Film Reviews, Short Review

Cross of Iron (1977)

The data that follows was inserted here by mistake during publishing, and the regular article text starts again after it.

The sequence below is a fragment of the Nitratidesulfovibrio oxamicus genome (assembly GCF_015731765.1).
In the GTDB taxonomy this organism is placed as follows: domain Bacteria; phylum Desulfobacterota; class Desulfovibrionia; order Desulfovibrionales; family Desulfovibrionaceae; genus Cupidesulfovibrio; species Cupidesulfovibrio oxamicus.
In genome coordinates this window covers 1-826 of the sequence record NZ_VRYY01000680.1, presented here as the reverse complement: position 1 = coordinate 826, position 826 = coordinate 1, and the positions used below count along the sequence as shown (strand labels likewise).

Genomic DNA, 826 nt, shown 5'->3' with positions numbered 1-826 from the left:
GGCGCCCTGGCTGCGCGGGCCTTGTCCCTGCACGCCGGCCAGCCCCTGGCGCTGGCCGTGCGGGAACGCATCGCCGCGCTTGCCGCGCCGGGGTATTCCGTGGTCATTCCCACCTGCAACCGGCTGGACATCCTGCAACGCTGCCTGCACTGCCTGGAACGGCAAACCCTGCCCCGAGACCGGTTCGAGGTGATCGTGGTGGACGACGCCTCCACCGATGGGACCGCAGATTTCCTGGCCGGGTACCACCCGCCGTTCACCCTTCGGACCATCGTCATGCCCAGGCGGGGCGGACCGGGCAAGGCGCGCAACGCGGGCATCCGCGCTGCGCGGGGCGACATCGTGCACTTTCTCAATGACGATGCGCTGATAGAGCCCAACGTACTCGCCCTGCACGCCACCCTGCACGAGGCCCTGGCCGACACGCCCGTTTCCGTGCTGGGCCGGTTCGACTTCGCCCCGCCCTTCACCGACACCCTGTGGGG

Anarchistic, nihilistic, and misanthropic, a macho, chest-beating war film Cross of Iron is not. That’s unsurprising considering it’s one of the few WWII films to focus on the German side, and whilst you could arguably make a case that the film does ignore important aspects of the war on the Eastern Front, such as its sheer brutality and of course the decimation of Jewish and minority populations, I sense that such matters were not Sam Peckinpah’s concern in directing this film. Rather, his aim is focused squarely on the sheer pointlessness of military rank, order, and authority, and dear me, is his aim accurate and true. Behind the sheer bloodiness within the film (unsurprising for a Peckinpah picture) lies one of the great director’s most psychologically deep works, but it is a work that could not be complete without the strength given to it by its superb cast; James Coburn in particular gives his role far more depth than just your average “tough guy”.


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